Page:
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Fellowes to give Agatha Christie the 'Downton' treatment

After breathing new life into ITV's Sunday night schedule with the hit period drama Downton Abbey, Julian Fellowes is planning to reinvigorate the image of Agatha Christie with a film adaptation of the whodunnit Crooked House.

Christopher Hirst: No mystery but plenty of intrigue

David Suchet played Poirot with a twinkle in his eye and a pertness to his waxed moustache

Is the real Midsomer Murders really so white?

The man behind ITV's 'Midsomer Murders' has been suspended for implying that rural England is the sole preserve of Anglo-Saxons. Tom Peck finds a very different picture in the town where it's filmed

Agatha Christie, the ivory statues and our own Indiana Jones

The British Museum has paid £1.2m for a set of ancient carvings discovered by the writer and her husband

The author, the philistine PM and a crusade with no happy ending

It may be one of the least likely (and wrong-headed) labours of literary love of our times. For nearly four years, Yann Martel, the acclaimed Canadian author of the Life of Pi, has been sending personally selected books to his Prime Minister, Stephen Harper, in the vague hope he might be enriched by them. Or at least read them.

Last Night's TV - Agatha Christie's Marple, ITV1; Coronation Street, ITV1

She's still on the right trail

Talking about Detective Fiction, By PD James

From Wilkie Collins in The Moonstone to Edith Ngaio Marsh, PD James applies the keen eye of her hero Adam Dalgleish to the foremost practitioners of the form.

Christie 'exorcised' herself of Poirot

The murder mystery writer Agatha Christie wanted to "exorcise herself" of Hercule Poirot, one of her most famous and enduring characters, her grandson has revealed.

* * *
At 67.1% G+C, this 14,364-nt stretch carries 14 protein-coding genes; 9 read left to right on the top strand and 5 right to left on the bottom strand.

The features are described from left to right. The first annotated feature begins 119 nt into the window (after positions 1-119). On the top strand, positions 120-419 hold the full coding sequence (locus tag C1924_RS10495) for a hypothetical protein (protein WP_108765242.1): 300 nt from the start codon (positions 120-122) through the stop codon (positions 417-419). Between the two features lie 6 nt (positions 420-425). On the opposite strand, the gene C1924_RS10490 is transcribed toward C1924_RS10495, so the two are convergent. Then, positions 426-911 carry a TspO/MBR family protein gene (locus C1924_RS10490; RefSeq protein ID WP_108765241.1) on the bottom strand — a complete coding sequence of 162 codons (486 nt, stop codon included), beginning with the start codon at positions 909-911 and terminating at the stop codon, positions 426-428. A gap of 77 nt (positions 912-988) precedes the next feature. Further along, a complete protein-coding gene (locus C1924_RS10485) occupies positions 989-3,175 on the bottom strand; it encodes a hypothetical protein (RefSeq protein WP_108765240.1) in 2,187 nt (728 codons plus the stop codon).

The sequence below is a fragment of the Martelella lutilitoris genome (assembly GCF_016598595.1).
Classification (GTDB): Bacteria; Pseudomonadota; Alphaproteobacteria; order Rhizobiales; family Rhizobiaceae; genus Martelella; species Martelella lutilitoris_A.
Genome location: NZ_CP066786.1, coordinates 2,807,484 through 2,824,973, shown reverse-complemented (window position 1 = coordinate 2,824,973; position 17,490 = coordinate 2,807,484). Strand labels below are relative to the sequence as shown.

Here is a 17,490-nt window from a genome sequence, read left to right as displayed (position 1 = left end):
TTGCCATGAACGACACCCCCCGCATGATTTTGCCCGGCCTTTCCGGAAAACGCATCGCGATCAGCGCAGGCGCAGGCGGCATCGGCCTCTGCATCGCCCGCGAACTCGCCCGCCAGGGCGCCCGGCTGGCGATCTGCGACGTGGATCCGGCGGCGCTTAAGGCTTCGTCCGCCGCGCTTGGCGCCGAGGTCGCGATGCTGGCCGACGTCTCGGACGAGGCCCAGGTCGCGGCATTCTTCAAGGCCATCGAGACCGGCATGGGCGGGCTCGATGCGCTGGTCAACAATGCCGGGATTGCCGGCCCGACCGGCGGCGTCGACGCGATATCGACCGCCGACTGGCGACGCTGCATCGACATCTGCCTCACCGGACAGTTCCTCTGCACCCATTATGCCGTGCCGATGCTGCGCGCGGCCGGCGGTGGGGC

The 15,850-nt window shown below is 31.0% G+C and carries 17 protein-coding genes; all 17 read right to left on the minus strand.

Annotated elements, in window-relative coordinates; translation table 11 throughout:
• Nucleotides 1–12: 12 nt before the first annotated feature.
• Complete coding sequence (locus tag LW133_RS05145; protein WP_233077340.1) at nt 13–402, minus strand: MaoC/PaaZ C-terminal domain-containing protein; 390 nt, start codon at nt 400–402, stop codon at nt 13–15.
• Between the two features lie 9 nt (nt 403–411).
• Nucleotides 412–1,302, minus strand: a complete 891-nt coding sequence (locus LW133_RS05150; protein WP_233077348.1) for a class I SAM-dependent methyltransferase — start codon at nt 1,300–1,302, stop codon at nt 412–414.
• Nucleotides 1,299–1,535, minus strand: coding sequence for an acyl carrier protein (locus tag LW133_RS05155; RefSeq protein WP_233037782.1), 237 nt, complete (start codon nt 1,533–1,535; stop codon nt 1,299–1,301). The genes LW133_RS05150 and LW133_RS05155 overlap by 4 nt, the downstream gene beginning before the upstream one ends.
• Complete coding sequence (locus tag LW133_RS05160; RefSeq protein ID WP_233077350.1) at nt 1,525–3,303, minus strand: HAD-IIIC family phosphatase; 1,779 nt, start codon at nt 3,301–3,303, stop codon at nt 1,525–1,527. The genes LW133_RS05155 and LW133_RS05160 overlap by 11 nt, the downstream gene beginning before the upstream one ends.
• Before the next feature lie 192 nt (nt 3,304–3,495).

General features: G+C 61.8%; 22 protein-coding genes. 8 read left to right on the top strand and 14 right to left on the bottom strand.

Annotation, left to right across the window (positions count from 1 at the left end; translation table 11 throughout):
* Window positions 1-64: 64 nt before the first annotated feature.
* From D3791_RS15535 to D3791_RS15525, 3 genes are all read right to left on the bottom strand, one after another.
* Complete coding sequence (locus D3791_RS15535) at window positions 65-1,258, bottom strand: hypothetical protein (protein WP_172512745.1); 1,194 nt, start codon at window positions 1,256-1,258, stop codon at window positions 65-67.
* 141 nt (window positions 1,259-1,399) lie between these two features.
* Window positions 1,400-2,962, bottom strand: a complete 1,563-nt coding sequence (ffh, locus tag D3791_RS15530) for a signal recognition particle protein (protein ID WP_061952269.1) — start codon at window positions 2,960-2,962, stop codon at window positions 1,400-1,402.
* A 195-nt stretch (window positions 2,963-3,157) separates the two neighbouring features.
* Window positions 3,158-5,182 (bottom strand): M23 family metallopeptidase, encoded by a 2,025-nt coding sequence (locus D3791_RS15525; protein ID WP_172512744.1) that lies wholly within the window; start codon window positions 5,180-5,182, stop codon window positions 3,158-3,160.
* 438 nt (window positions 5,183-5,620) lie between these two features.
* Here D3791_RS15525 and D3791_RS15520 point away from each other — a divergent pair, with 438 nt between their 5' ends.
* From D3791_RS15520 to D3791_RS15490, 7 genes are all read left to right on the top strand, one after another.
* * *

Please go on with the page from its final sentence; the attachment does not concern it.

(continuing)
HarperCollins secures Agatha Christie publishing rights

It is almost 85 years since the relationship between Agatha Christie and Collins publishers began with The Murder of Roger Ackroyd, one of the author's earliest and most famous works.

Forgotten Author No 57: Margery Allingham

I thought carefully about whether or not to include Margery Allingham in this column. She's hardly ever out of print, and many readers know her name, even if they haven't read her. However, very few of them have really got to grips with her books. The ones who have are passionate fans, and she has her own society which holds literary events throughout the year. For many years I had her wrongly pegged as an Agatha Christie knock-off, until I took time properly to read her prose.

On the agenda: XOYO; Brighton Comedy Festival; Agatha Christie Festival; London Fashion Week; London Design Festival;

Red, red, red: shades of Maybelline, herrings in Devon and painting the town in Old Street

Wikipedia springs 'Mousetrap' ending

Agatha Christie's fans and family join the protest against the revelation of theatre's best-kept secret

My Hamlet, Assembly Rooms, Edinburgh

"Who's there?" cries Hamlet on the battlements of Elsinore, kick-starting the greatest revenge tragedy in the language. "Who's there?" cries Linda Marlowe as an old cleaning lady, sweeping up back stage.

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A History of the First World War in 100 Moments: Peace without magnanimity - the summit in a railway siding that ended the fighting

A History of the First World War in 100 Moments

Peace without magnanimity - the summit in a railway siding that ended the fighting